When I had just started karate, I sparred with some friends and they kept doing things that confounded me, mainly low kicks and fakes. Does that mean it "doesn't work"? That never occurred to me. Instead, I learned to watch for what they did. In other words, I took it as a leanring experience.

Instead of pronnouncing, "Aikido doesn't work unless uke cooperates," especailly since it seems to be within the context of horsing around with some BJJ guys, learn to watch what they do. How do they get out of your pin? What can you do to sector off those possibilities? This isn't going to happen overnight. But persevering in Aikido while bearing in mind what your friends do is probably more productive then just writing off the whole art. And remember, Aikido is one of the systems law enforcement uses to restrain perps who are most definitely not coopertating. Food for thought.
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Old 03-20-2006, 04:10 AM   #98
Pauliina Lievonen
 
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Re: final lock doesn't work

Quote:
David Valadez wrote:
When you see someone being pinned from one corner of their body, I would propose, you are viewing, at best, an unconscious application of a training culture (i.e. a kind of ignorance in and of itself). Let's remember, it is a basic principle of Aikido waza that one should be able to move at all times: If someone has control of one of your corners, move your other corners, and then that person won't have control of that one corner any longer, etc.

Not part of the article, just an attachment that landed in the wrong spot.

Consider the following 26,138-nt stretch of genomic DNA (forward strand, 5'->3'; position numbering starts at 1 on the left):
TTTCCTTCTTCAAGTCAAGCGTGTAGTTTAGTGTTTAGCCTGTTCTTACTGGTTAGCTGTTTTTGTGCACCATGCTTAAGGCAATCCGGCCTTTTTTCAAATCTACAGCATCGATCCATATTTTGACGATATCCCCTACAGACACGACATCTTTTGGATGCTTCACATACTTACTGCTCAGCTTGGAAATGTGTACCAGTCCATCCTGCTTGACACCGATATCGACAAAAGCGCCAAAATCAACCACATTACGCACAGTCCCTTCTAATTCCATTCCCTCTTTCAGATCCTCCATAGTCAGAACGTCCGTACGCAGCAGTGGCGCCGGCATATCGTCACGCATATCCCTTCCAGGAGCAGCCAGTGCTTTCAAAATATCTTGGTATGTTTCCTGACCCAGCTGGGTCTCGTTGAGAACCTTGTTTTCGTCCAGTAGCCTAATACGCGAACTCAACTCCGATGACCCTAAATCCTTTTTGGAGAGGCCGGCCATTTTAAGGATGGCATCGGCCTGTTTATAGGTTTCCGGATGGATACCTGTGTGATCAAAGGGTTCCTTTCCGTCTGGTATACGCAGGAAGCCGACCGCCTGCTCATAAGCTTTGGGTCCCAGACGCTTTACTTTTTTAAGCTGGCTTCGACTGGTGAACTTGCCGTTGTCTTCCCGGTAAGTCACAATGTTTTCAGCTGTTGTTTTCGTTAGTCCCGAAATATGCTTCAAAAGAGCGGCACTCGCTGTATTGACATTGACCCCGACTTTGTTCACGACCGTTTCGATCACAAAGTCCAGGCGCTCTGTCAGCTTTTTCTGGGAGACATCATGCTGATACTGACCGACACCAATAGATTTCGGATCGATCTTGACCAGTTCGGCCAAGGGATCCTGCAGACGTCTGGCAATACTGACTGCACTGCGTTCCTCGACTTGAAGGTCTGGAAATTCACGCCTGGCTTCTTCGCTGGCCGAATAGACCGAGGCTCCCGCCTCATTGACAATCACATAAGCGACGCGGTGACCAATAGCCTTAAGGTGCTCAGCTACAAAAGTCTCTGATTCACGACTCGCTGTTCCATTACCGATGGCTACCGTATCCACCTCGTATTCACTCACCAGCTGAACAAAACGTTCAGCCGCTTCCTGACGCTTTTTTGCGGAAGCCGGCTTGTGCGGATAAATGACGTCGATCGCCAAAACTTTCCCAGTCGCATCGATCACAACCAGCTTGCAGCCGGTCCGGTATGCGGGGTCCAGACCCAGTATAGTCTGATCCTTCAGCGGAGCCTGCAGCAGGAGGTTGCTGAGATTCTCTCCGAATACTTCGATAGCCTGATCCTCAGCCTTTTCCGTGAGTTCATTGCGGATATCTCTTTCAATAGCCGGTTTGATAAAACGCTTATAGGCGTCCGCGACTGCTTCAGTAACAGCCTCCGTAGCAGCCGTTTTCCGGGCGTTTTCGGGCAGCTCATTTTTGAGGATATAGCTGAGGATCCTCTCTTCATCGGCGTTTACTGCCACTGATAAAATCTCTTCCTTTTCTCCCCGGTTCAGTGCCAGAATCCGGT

If you have gotten hold of one of ukes corners, and they try to move the others, isn't it possible to just move the one corner away from the others again, so that they loose their balance again towards the one corner? Or is this something that is not "allowed" for the purpose of this discussion?

kvaak
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Old 03-20-2006, 09:10 AM   #99
senshincenter
 
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Re: final lock doesn't work

Yes, in my experience, this is what you must do if you are not going to opt for one of the other three options I gave before. It's just that I wouldn't consider this a matter of being pinned - more a matter of being controlled. Alternately, you can also seek to capture more corners (which is what we do in our arrest and control program) - so, someone could be pinned, but this would take us away from standard Aikido kihon waza pinning architecture. In our arrest and control program we seek to capture both arms and the head - which allows us to control the hips indirectly. Once all of these centers are captured, it is extremely difficult to become unpinned.

David M. Valadez
Visit our web site for articles and videos. Senshin Center - A Place for Traditional Martial Arts in Santa Barbara.
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Old 03-20-2006, 12:04 PM   #100
Noela Bingham
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Re: final lock doesn't work

I know several students who are flexible enough to *unpin * themselves from the shiho nage lock has any one found an answer to this other than atemi